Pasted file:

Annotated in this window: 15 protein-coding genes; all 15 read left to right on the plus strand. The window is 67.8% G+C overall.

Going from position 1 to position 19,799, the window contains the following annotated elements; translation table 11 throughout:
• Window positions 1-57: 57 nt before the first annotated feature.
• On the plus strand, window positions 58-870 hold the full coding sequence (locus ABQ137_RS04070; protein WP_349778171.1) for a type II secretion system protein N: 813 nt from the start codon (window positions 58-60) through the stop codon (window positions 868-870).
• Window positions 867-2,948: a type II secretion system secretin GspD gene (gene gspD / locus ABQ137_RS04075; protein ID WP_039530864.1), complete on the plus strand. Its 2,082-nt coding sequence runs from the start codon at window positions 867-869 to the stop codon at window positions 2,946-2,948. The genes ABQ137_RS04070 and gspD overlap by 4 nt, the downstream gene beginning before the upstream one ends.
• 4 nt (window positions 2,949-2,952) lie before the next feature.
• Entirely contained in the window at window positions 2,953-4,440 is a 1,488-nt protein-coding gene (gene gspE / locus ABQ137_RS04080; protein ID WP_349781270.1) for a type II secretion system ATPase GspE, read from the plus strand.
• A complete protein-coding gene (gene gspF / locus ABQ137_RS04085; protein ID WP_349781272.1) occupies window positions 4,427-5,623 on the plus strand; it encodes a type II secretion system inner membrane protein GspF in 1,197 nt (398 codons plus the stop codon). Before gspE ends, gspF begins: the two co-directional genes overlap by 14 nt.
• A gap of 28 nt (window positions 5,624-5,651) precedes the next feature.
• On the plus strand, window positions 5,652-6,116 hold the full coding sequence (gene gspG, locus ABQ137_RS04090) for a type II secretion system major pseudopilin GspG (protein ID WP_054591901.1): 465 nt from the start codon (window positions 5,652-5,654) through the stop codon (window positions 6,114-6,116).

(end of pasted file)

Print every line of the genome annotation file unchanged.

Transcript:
Annotated in this window: 15 protein-coding genes; all 15 read left to right on the plus strand. The window is 67.8% G+C overall.

Going from position 1 to position 19,799, the window contains the following annotated elements; translation table 11 throughout:
• Window positions 1-57: 57 nt before the first annotated feature.
• On the plus strand, window positions 58-870 hold the full coding sequence (locus ABQ137_RS04070; protein WP_349778171.1) for a type II secretion system protein N: 813 nt from the start codon (window positions 58-60) through the stop codon (window positions 868-870).
• Window positions 867-2,948: a type II secretion system secretin GspD gene (gene gspD / locus ABQ137_RS04075; protein ID WP_039530864.1), complete on the plus strand. Its 2,082-nt coding sequence runs from the start codon at window positions 867-869 to the stop codon at window positions 2,946-2,948. The genes ABQ137_RS04070 and gspD overlap by 4 nt, the downstream gene beginning before the upstream one ends.
• 4 nt (window positions 2,949-2,952) lie before the next feature.
• Entirely contained in the window at window positions 2,953-4,440 is a 1,488-nt protein-coding gene (gene gspE / locus ABQ137_RS04080; protein ID WP_349781270.1) for a type II secretion system ATPase GspE, read from the plus strand.
• A complete protein-coding gene (gene gspF / locus ABQ137_RS04085; protein ID WP_349781272.1) occupies window positions 4,427-5,623 on the plus strand; it encodes a type II secretion system inner membrane protein GspF in 1,197 nt (398 codons plus the stop codon). Before gspE ends, gspF begins: the two co-directional genes overlap by 14 nt.
• A gap of 28 nt (window positions 5,624-5,651) precedes the next feature.
• On the plus strand, window positions 5,652-6,116 hold the full coding sequence (gene gspG, locus ABQ137_RS04090) for a type II secretion system major pseudopilin GspG (protein ID WP_054591901.1): 465 nt from the start codon (window positions 5,652-5,654) through the stop codon (window positions 6,114-6,116).